The electric vehicle boom is only accelerating. Unfortunately, a shortage of battery metal lithium could put the brakes on it all. And that has big implications for battery metal stocks.
In the U.S. for example, a recently passed $1 trillion infrastructure package includes billions for electric vehicles. President Joe Biden even wants 50% of all new cars to be electrified.
According to Barron’s:
The bill allocates $5 billion to expand EV-charging stations along highways and an additional $2.5 billion for other charging alternatives such as hydrogen-fueling infrastructure. In a speech on Friday, President Joe Biden said the funding could help build more than 500,000 charging stations, and help make 50% of vehicles electric by 2030.
Even major automakers are creating electric fleets. General Motors (NYSE:GM) wants to invest $35 billion in EVs through 2025. Ford (NYSE:F) is investing $22 billion through 2025. BMW (OTCMKTS:BMWYY), Honda (NYSE:HMC), Mazda (OTCMKTS:MZDAY), Nissan (OTCMKTS:NSANY), Toyota (NYSE:TM), and Volkswagen (OTCMKTS:VWAGY) all are investing in EVs.
Unfortunately, one problem could put the brakes on it all. The world is running short of lithium supply, while demand explodes.
“There is the quadrupling of demand in just five years and probably a growth of six or seven times over 10 years. So, clearly the industry is not prepared today for that level of demand,” says iLi Markets partner Daniel Jimenez, as quoted by S&P Global Platts.
That’s not only beneficial for lithium prices. It’s incredibly beneficial for these mining stocks:
Battery Metal Stocks: Global X Lithium & Battery Tech ETF (LIT)
One of the best ways to gain exposure to the red-hot lithium market is with the Global X Lithium & Battery Tech ETF.
Not only does it offer broader diversification with top lithium stocks, it does so at less cost. For example, if I were to buy 100 shares of LIT, it would cost me a little more than $9,500 and would also offer me exposure to dozens of stocks, such as Albemarle, Tesla (NASDAQ:TSLA), BYD Co. (OTCMKTS:BYDDF), Lithium Americas, Livent Corp. (NYSE:LTHM), Orocobre Ltd. (OTCMTKS:OROCF), Standard Lithium (NYSE:SLI), and dozens more.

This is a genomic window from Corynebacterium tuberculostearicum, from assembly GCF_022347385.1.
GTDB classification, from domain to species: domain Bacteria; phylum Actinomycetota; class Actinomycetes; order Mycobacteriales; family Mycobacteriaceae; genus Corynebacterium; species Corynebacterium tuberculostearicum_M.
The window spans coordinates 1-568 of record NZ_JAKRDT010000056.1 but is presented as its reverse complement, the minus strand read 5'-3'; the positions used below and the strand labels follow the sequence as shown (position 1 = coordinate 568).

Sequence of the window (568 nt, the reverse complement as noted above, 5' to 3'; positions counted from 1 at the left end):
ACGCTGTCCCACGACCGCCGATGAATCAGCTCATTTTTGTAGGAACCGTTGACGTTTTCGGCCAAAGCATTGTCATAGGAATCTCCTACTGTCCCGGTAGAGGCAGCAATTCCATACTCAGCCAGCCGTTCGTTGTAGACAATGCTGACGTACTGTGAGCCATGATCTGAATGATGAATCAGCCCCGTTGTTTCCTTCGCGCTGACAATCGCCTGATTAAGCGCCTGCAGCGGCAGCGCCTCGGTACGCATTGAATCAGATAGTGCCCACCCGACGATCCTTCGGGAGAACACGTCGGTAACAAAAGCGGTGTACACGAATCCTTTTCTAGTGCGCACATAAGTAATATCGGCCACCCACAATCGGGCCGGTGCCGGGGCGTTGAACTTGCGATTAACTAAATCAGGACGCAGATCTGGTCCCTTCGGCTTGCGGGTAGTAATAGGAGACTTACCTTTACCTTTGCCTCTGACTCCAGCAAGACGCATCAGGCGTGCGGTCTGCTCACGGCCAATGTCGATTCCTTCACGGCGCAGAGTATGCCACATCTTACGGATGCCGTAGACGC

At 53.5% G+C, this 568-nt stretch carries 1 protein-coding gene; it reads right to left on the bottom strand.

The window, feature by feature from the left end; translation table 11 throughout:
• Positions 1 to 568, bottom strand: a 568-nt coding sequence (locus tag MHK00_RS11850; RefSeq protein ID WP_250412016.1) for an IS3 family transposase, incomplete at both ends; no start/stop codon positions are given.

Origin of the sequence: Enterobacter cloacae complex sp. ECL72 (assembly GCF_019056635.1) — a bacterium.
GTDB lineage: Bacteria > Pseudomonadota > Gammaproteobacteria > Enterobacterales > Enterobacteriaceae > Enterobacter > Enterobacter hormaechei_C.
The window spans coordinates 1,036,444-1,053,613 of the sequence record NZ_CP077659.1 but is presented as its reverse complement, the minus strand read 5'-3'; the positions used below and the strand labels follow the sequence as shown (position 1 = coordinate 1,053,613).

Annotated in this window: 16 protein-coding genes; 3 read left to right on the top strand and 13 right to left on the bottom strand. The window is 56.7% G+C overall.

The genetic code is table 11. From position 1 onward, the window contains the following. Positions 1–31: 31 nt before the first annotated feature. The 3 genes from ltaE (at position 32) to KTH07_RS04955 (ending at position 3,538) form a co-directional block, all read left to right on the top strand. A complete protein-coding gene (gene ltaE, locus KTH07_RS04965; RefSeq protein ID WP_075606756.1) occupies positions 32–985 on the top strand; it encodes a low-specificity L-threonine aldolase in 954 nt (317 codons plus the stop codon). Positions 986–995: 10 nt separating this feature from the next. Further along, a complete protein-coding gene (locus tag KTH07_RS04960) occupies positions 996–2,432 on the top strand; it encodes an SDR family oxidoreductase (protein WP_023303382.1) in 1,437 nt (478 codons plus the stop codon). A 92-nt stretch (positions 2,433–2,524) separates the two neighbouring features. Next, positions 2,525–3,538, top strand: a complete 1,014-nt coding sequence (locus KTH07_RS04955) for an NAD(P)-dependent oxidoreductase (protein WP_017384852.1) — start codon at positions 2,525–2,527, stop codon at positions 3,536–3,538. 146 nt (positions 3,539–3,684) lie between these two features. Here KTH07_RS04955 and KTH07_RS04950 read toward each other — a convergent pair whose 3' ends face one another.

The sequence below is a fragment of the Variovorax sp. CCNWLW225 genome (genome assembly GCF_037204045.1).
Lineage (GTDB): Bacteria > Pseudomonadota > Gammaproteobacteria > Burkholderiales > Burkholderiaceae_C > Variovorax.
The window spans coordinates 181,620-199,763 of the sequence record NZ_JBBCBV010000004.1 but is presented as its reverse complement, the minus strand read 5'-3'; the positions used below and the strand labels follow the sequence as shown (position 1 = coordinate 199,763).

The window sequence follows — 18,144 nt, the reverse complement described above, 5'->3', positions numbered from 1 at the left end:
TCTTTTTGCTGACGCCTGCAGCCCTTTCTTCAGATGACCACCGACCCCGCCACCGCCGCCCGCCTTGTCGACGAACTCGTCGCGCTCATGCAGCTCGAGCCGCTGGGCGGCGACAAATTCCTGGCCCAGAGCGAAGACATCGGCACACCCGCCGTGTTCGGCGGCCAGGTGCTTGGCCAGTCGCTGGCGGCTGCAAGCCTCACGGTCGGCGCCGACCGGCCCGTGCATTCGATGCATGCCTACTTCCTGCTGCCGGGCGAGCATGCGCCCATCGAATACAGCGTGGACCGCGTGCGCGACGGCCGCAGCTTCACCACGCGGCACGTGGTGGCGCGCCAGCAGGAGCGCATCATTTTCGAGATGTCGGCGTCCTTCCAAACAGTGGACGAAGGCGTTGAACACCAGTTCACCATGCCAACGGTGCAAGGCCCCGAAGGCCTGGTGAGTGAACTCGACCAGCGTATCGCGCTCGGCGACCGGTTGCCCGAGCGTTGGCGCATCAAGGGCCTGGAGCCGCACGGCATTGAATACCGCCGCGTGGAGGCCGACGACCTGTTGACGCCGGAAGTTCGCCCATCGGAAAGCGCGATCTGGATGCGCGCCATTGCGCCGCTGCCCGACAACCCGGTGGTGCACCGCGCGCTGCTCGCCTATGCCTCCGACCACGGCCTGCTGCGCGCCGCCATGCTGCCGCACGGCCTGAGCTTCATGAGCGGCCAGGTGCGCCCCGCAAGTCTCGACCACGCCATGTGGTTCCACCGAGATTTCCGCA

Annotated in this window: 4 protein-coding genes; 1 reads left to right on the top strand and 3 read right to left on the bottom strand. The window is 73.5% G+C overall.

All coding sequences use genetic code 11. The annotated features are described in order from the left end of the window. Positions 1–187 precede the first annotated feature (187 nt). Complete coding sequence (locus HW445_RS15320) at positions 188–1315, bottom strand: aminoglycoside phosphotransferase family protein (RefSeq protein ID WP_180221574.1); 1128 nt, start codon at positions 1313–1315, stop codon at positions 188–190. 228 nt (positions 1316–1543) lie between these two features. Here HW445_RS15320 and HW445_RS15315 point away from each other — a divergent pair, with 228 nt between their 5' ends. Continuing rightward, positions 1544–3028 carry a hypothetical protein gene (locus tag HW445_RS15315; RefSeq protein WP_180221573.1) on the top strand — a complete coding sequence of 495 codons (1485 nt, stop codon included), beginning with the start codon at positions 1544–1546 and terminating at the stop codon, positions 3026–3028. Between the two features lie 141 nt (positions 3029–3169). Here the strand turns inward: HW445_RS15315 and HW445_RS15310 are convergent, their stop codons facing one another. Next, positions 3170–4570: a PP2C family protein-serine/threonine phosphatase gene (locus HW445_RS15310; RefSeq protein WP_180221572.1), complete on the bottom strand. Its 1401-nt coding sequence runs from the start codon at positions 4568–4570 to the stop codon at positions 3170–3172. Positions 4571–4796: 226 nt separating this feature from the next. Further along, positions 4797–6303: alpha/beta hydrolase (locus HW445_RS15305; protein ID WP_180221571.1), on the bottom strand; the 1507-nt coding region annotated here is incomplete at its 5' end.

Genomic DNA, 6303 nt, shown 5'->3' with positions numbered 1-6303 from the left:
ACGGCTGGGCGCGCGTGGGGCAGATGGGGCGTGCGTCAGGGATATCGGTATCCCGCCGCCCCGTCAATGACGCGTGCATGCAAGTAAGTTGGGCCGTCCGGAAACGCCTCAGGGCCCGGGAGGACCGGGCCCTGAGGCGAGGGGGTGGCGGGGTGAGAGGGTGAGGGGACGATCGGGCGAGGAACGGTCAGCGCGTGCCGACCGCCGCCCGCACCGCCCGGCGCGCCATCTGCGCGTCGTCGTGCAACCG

If I were to just buy 100 shares of ALB, it would cost me $27,640.
Even better, as the lithium story heats up, LIT could see higher highs. Since bottoming out around $18 in 2020, the ETF is now up to $95, and could push higher in the long term.
Since bottoming out around $48, Albemarle, one of the world’s largest lithium producers, is now up to $276. And this may only be the start of a bigger move.
All as lithium demand outweighs supply. Better still, not only did the company just posted an adjusted profit that beat estimates, it raised its full-year EBITDA forecast. For Q3 2021, the company reported $830.6 million, or $1.05 per share in revenue, as compared to expectations for $770.4 million, or 77 cents per share. Also, the company forecast full-year net sales of $3.35 billion, and adjusted EBITDA of about $845 million.
Analysts seem to like the ALB stock, too. Oppenheimer, for example raised its price target to $307 from $296. Mizuho raised its target to $281 from $247, with Bank of America analysts raising its target from $211 to $220.
Battery Metal Stocks: Lithium Americas (LAC)
Lithium Americas is developing the Thacker Pass lithium mine in Nevada, where it’s expected to begin construction in early 2022.
With regards to that project, “In 2018, Lithium Americas completed a pre-feasibility study (PFS) on a two-phase project with a production capacity designed to reach 60,000 tpa of battery-quality lithium carbonate (Li2CO3) and 46-year mine life. A feasibility study (FS) for Phase 1 is expected by the end of 2021,” as noted on the company’s website.
In addition, its Caucharí-Olaroz mine is still on track to achieve first production by mid-2022 on the initial 40,000 metric tons per annum operation. We’re also watching for Lithium Americas’ potential acquisition of Argentina-based lithium company, Millennial Lithium. With Argentina forecast to produce as much lithium as Chile, this could be a nice, new addition for the company.
On the date of publication, Ian Cooper did not have (either directly or indirectly) any positions in the securities mentioned in this article. The opinions expressed in this article are those of the writer, subject to the InvestorPlace.com Publishing Guidelines.
Ian Cooper, a contributor to InvestorPlace.com, has been analyzing stocks and options for web-based advisories since 1999.